Book Review: Ninja Hacking by Thomas Wilhelm and Jason Andreas

Every now and then I share with the readers my views on a specific security related book. This time the title I scanned through is "Ninja Hacking: Unconventional Penetration Testing Tactics and Techniques". In a nutshell, this is a book for those who would like to get introduced into the world of security and insecurity. Especially those who also enjoy martial arts. However, this book does not target specifically at technical IT security professionals. Here you are a biased and telegraphic view:

chapter 1
It starts with the disclaimer that this is not a usual pen testing book. It includes
a reference to ancient feudal Japanese tradition: ninjas and samurais, the documented and the undocumented side of war and military strategy. It mentions how the public image of ninjas was negative. Stealthy reconaissance was a ninja technique. The authors establish a parallel between ninja codes and weapons and unusual pen testing.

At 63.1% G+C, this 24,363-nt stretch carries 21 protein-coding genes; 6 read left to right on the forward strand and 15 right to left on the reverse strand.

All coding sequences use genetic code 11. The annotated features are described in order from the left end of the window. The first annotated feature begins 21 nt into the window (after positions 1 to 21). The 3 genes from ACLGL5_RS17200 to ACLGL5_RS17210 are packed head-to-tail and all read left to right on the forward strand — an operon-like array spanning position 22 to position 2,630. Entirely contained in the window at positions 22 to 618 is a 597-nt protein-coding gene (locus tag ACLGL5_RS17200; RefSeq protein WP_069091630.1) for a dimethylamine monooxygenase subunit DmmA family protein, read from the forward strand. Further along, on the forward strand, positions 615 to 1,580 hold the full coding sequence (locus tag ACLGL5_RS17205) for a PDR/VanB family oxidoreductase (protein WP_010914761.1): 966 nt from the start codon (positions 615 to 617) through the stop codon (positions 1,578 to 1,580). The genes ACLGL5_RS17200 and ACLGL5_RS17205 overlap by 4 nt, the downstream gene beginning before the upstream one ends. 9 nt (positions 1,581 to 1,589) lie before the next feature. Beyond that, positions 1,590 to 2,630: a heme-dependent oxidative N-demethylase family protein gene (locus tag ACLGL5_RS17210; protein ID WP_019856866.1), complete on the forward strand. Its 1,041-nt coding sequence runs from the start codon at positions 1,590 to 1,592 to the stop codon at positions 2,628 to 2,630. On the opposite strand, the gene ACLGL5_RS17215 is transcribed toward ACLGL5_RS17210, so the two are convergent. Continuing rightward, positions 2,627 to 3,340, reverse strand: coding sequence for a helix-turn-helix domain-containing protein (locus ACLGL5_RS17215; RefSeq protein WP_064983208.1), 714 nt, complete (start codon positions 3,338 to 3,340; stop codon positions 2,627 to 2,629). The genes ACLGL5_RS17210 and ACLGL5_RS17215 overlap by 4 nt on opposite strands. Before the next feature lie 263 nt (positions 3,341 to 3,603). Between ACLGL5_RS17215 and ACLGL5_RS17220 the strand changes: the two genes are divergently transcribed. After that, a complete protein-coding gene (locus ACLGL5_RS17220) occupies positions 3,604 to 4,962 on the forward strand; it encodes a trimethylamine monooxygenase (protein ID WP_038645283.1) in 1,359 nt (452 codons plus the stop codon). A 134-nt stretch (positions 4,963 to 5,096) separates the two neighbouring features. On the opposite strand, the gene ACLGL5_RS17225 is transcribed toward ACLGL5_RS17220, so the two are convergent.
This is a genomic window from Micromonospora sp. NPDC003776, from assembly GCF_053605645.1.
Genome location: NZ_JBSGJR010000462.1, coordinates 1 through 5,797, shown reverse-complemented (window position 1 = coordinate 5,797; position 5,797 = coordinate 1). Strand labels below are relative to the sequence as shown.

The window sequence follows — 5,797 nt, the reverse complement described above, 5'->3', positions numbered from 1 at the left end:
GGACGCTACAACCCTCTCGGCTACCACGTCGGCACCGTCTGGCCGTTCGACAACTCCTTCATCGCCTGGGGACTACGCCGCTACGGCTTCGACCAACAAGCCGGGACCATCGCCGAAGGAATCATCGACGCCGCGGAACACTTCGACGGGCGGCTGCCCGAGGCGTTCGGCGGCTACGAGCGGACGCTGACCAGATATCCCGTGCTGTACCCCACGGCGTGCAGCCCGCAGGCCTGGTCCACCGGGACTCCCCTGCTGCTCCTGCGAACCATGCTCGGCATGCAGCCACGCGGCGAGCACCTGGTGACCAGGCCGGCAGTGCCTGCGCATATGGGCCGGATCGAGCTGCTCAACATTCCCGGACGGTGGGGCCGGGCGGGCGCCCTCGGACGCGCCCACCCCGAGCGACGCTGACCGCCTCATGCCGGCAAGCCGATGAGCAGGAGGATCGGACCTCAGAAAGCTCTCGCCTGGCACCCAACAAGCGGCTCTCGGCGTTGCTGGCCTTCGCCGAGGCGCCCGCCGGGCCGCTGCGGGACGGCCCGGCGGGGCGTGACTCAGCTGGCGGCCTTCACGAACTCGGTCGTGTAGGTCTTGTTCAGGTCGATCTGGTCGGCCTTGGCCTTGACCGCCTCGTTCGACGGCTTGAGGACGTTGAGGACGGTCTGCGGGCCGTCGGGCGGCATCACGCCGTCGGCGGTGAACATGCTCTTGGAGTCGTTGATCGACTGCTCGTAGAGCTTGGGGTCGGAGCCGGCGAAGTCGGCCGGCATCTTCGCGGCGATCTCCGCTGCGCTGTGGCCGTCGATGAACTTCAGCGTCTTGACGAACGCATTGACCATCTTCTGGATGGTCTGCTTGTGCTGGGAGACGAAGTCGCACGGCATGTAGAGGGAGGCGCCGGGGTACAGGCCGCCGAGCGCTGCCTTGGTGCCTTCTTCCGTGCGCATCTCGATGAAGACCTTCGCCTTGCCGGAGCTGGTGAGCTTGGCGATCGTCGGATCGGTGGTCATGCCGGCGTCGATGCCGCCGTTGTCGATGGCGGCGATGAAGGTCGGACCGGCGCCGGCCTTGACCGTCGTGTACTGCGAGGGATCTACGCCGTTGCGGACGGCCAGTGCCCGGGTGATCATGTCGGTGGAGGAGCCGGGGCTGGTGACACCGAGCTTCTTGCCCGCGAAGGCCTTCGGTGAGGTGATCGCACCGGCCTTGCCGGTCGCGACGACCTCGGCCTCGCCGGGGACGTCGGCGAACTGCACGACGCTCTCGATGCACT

chapter 2
This chapter links pen testing with Ninjitsu. They mention arts such as espionage and unconventional warfare. The authors propose that while white hats use methodologies to perform pen tests, ninjas take alternative paths. Important detail: ninjas move undetected.

The difference between white and black hacking is system owner permission. The description of grey hat hackers in this book is somehow confusing: they use illegal attack methods without hacking the spirit of the law?

All in all, 17 chapters for those readers willing to get an initial flavour of what insecurity means today. A light appetizer for a non-technical audience before embarking on more robust references.

Ninja "security" turtles?